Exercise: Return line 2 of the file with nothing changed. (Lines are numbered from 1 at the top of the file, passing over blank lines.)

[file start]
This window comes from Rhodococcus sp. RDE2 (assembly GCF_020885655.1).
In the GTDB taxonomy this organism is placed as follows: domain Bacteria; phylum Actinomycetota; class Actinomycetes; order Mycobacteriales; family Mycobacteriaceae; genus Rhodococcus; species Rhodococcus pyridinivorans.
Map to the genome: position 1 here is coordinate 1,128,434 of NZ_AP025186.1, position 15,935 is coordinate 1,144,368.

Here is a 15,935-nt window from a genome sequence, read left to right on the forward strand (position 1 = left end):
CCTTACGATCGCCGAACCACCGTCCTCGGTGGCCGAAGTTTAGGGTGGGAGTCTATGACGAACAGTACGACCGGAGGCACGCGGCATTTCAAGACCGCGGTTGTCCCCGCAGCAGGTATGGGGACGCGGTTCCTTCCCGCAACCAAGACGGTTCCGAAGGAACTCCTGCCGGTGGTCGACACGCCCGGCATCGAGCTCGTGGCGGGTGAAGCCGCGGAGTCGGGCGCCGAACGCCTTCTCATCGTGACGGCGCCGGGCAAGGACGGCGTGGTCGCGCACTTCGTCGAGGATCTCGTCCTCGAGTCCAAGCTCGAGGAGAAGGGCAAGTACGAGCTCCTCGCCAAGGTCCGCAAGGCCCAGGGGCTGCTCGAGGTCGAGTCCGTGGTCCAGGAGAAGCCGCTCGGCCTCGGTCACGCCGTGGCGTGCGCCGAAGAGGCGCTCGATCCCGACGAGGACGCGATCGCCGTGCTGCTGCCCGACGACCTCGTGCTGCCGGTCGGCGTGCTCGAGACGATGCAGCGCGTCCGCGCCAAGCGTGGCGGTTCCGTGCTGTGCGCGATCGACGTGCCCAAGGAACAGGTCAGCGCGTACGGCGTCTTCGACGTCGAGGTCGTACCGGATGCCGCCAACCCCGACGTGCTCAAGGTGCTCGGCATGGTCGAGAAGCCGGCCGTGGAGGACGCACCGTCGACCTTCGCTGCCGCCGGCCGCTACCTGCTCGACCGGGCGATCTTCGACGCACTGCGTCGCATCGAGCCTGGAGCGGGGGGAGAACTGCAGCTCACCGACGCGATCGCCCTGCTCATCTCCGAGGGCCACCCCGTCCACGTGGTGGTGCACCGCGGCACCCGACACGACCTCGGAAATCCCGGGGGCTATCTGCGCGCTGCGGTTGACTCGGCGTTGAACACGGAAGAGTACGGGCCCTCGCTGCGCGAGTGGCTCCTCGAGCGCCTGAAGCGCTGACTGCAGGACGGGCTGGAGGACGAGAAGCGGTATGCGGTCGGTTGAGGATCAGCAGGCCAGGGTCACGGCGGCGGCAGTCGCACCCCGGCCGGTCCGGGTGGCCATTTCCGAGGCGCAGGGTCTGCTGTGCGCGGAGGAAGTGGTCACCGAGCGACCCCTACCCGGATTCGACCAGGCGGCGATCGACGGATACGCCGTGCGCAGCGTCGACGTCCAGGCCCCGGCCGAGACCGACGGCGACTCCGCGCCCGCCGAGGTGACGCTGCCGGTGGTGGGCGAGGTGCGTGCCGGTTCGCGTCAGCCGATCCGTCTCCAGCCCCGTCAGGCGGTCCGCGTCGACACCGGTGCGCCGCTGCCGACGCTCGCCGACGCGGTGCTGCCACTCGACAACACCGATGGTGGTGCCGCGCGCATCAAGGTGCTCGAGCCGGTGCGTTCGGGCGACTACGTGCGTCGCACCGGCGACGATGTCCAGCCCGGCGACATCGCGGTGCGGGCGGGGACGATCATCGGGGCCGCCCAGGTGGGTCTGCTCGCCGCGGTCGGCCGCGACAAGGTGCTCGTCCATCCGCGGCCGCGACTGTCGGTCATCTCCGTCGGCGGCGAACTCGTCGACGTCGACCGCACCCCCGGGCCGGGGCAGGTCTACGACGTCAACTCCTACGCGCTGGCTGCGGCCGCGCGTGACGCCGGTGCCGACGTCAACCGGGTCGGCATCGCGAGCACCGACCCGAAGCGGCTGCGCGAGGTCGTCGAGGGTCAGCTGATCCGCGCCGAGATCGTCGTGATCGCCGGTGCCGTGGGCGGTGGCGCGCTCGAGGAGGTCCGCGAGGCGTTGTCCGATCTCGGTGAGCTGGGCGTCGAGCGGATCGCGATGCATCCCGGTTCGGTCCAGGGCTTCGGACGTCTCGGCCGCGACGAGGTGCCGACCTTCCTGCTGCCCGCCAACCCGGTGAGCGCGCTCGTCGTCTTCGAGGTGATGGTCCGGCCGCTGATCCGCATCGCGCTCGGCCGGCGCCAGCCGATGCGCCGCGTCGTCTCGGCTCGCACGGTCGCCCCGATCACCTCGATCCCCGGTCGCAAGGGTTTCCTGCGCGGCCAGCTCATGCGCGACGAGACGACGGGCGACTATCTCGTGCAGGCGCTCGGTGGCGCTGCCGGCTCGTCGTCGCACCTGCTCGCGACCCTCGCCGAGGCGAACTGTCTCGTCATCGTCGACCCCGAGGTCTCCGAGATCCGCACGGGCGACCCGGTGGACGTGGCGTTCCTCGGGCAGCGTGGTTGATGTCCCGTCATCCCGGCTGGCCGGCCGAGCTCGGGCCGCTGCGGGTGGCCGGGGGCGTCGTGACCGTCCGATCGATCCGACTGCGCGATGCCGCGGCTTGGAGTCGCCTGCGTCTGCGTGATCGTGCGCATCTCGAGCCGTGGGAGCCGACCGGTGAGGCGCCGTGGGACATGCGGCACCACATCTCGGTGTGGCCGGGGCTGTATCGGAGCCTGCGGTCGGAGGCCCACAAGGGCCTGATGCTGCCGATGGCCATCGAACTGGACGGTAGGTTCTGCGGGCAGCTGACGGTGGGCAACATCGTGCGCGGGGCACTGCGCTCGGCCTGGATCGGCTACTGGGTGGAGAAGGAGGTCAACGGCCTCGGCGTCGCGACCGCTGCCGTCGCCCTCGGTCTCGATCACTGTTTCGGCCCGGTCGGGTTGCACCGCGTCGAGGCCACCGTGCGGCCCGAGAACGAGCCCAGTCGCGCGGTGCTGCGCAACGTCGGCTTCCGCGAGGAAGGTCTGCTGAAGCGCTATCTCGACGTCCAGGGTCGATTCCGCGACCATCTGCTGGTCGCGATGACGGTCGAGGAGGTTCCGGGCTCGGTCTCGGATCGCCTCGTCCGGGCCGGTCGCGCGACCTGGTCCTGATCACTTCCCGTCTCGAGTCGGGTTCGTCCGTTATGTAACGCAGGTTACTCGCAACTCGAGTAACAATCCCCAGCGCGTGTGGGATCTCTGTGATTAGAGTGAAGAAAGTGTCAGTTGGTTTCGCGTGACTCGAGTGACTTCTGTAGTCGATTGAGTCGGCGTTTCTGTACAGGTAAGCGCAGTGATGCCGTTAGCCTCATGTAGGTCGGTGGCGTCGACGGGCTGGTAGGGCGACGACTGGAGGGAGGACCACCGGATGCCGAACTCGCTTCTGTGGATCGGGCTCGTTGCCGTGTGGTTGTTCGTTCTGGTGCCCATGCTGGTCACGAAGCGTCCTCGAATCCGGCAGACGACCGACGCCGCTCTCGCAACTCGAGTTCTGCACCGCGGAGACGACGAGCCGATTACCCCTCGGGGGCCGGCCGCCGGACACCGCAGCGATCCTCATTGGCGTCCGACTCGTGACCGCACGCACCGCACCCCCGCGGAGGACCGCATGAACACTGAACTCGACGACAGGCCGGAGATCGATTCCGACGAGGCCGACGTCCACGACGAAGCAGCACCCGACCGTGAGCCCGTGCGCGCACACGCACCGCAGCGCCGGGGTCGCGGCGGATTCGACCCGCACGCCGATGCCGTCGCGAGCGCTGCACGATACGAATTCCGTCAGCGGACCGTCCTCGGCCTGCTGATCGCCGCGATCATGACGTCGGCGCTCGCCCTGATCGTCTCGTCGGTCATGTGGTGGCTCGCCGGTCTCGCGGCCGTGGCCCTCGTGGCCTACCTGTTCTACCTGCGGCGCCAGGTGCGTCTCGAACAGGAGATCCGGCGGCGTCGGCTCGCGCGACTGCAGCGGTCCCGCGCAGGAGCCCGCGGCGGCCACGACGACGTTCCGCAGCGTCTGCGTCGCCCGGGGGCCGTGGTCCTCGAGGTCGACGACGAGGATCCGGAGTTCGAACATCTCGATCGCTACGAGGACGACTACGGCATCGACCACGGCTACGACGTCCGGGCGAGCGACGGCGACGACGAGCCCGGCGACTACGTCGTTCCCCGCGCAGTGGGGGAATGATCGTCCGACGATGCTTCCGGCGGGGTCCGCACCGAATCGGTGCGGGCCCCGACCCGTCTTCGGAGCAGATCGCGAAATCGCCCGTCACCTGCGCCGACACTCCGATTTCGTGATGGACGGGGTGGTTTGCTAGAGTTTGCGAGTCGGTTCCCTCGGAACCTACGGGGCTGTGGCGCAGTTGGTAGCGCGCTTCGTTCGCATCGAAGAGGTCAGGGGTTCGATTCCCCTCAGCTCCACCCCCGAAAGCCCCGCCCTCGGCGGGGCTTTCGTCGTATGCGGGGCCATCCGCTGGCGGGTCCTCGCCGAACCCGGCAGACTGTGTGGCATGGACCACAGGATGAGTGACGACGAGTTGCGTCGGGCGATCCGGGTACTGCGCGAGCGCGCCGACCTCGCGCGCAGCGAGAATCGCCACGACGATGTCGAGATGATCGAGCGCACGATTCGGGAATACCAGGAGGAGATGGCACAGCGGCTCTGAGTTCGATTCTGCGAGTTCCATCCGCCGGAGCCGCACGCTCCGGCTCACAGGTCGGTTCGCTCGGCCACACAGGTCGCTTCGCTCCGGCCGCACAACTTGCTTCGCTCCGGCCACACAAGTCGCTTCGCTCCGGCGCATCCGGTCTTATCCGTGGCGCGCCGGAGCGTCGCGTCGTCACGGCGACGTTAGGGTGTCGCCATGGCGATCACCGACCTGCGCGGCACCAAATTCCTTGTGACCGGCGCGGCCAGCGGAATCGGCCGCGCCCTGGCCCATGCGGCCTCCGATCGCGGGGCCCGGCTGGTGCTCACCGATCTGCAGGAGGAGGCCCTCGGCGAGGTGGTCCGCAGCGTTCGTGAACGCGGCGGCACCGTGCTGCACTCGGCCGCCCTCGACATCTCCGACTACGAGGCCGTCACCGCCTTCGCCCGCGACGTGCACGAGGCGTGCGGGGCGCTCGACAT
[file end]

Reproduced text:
In the GTDB taxonomy this organism is placed as follows: domain Bacteria; phylum Actinomycetota; class Actinomycetes; order Mycobacteriales; family Mycobacteriaceae; genus Rhodococcus; species Rhodococcus pyridinivorans.